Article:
Analytics/Systems/Cluster/Spark

From Wikitech
Jump to navigation Jump to search

Spark is a set of libraries and tools available in Scala, Java, Python, and R that allow for general purpose distributed batch and real-time computing and processing.

Spark is available for use in on the Analytics Hadoop cluster in YARN. Most (external) spark documentation will refer to spark executables without the '2' versioning. Ours are installed with '2' in the name to avoid clashing with previously installed Spark 1.

The Spark 2 CLI executables are:

  • spark2-submit
  • spark2-shell
  • spark2R
  • spark2-sql
  • pyspark2
  • spark2-thrifserver

spark2R and spark2-sql are new in Spark 2. spark2-sql allows you to interact with Hive tables via the Spark SQL engine, but in a purely SQL REPL, rather than having to code in a programming language.

In the rest of this doc, spark2 shell commands will be used, as it is the preferred installation of Spark. Note that our spark2 configuration defaults pyspark2 to using python3 (and ipython3 for the driver).

How do I ...

Start a spark shell in yarn

  • Scala
spark2-shell --master yarn --executor-memory 2G --executor-cores 1 --driver-memory 4G
  • Python
pyspark2 --master yarn --executor-memory 2G --executor-cores 1 --driver-memory 4G
  • R
spark2R --master yarn --executor-memory 2G --executor-cores 1 --driver-memory 4G
  • SQL
spark2-sql --master yarn --executor-memory 2G --executor-cores 1 --driver-memory 4G

See spark logs on my local machine when using spark submit

  • If you are running Spark on local, spark2-submit should write logs to your console by default.
  • How to get logs written to a file?
    • Spark uses log4j for logging, and the log4j config is usually at /etc/spark2/conf/log4j.properties
    • This uses a ConsoleAppender by default, and if you wanted to write to files, an example log4j properties file would be:
# Set everything to be logged to the file
log4j.rootCategory=INFO, file
log4j.appender.file=org.apache.log4j.FileAppender
log4j.appender.file.File=/tmp/spark.log
log4j.appender.file.append=false
log4j.appender.file.layout=org.apache.log4j.PatternLayout
log4j.appender.file.layout.ConversionPattern=%d{yy/MM/dd HH:mm:ss} %p %c{1}: %m%n

This should write logs to /tmp/spark.log

  • On the analytics cluster (stat1007):
    • On the analytics cluster, running a spark job through spark submit writes logs to the console too, on both yarn and local modes
    • To write to file, create a log4j.properties file, similar to the one above that uses the FileAppender
    • Use the --files argument on spark-submit and upload your custom log4j.properties file:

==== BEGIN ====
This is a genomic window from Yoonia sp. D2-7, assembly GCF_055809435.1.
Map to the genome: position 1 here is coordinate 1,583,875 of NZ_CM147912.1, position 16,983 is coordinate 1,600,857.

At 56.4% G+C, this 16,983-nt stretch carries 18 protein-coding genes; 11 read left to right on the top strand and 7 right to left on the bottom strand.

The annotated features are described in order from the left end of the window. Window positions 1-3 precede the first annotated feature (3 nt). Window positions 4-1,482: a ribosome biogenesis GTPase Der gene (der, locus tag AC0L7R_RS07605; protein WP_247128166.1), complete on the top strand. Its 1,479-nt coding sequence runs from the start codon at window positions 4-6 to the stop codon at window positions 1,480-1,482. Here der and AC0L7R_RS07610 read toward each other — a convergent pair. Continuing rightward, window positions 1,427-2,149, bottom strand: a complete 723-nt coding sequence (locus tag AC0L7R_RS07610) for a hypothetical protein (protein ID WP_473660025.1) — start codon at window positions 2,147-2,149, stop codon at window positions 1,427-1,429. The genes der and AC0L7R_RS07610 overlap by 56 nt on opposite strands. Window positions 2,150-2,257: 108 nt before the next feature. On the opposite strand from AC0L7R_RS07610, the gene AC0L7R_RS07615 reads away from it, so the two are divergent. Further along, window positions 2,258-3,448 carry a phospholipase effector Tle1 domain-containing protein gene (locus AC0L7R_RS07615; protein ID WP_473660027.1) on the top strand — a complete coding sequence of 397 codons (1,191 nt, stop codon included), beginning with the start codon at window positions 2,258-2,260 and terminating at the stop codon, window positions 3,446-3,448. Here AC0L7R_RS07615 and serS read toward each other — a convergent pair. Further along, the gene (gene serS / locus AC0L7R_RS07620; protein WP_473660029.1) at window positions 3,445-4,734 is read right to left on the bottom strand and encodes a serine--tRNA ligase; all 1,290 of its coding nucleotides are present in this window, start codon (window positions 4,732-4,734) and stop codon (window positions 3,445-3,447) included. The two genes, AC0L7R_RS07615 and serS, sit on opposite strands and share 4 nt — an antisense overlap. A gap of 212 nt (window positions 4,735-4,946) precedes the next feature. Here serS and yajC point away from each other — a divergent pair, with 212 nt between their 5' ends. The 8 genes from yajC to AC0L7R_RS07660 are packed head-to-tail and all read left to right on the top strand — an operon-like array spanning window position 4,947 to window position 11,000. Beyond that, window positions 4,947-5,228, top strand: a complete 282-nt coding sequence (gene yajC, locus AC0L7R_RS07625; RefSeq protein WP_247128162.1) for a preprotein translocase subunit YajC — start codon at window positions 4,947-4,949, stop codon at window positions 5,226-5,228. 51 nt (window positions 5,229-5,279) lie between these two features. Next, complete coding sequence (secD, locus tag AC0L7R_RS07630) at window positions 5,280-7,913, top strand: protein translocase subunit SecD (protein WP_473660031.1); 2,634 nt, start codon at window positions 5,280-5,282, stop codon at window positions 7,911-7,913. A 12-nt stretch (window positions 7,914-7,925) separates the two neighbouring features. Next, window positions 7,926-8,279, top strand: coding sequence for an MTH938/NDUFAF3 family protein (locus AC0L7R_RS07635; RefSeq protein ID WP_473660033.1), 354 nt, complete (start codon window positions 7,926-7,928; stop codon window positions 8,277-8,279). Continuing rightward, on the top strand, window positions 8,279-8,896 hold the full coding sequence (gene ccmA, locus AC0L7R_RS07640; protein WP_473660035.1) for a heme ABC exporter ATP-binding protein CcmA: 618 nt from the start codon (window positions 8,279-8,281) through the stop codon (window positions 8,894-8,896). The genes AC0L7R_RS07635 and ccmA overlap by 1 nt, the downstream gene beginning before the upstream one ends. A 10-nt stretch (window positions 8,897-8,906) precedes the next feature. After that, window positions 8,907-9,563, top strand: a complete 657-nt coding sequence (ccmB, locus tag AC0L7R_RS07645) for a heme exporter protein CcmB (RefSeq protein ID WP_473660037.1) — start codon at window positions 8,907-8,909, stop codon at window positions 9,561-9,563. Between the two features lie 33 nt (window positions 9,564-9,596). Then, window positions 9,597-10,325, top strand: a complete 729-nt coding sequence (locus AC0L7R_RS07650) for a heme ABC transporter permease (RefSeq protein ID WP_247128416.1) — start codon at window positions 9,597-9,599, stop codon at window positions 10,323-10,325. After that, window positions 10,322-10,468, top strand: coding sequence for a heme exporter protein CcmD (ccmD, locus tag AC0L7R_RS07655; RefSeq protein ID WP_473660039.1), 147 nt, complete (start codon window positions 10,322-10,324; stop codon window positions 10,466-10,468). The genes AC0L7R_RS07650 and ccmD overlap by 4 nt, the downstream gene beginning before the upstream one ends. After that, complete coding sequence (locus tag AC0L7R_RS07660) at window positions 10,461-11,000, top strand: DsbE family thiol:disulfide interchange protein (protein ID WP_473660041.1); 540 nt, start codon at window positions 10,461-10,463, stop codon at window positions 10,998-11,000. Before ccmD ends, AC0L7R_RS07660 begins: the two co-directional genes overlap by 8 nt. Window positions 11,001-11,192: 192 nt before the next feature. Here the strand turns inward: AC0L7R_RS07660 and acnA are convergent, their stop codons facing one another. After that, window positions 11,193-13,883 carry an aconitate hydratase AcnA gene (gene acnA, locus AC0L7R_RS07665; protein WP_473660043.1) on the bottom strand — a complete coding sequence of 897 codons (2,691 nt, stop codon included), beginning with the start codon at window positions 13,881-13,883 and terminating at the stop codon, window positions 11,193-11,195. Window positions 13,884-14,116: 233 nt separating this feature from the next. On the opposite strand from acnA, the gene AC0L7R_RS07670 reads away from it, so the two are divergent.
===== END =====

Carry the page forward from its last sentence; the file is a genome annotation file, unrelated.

spark2-shell --master yarn --executor-memory 2G --executor-cores 1 --driver-memory 4G --files /path/to/your/log4j.properties
  • While running a spark job through Oozie
    • The log4j file path now needs to be a location accessible by all drivers/executors running in different machines
    • Putting the file on a temp directory on Hadoop and using a hdfs:// url should do the trick
    • Note that the logs will be written on the machine where the driver/executors are running - so you'd need access to go look at them

Monitor Spark shell job Resources

If you run some more complicated spark in the shell and you want to see how Yarn is managing resources, have a look at https://yarn.wikimedia.org/cluster/scheduler.

Don't hesitate to poke people on #wikimedia-analytics for help!

Use Hive UDF with Spark SQL

Here is an example in R. On stat1007, start a spark shell with the path to jar:

spark2R --master yarn --executor-memory 2G --executor-cores 1 --driver-memory 4G --jars /srv/deployment/analytics/refinery/artifacts/refinery-hive.jar

Then in the R session:

sql("CREATE TEMPORARY FUNCTION is_spider as 'org.wikimedia.analytics.refinery.hive.IsSpiderUDF'")
sql("Your query")

Spark and Jupyter Notebooks

SWAP

Spark is now supported in SWAP Jupyter Notebooks. See the documentation there for more information.

Custom virtual environment

If however you want to run a Notebook with a specific python virtual environment, the solution is to set up the environment, and from it launch and connect to notebooks configured to work with spark:

# Connect to stat1007 through ssh (the remote machine that will host you notebooks)
ssh stat1007.eqiad.wmnet

# Create your python virtual environment (using the http proxy)
http_proxy=http://webproxy.eqiad.wmnet:8080 https_proxy=http://webproxy.eqiad.wmnet:8080 virtualenv -p python3 test_spark_venv

#Activate the newly created virtual environment
source test_spark_venv/bin/activate

# Download the minimal set of needed libraries, again using the proxy (ipython and jupyter, needed to start notebooks)
http_proxy=http://webproxy.eqiad.wmnet:8080 https_proxy=http://webproxy.eqiad.wmnet:8080 pip install ipython jupyter

# Configure pyspark to launch a notebook server when it starts
export PYSPARK_DRIVER_PYTHON=ipython
export PYSPARK_DRIVER_PYTHON_OPTS="notebook --port 8123  --ip='*' --no-browser"

# start the pyspark job that will launch the notebook server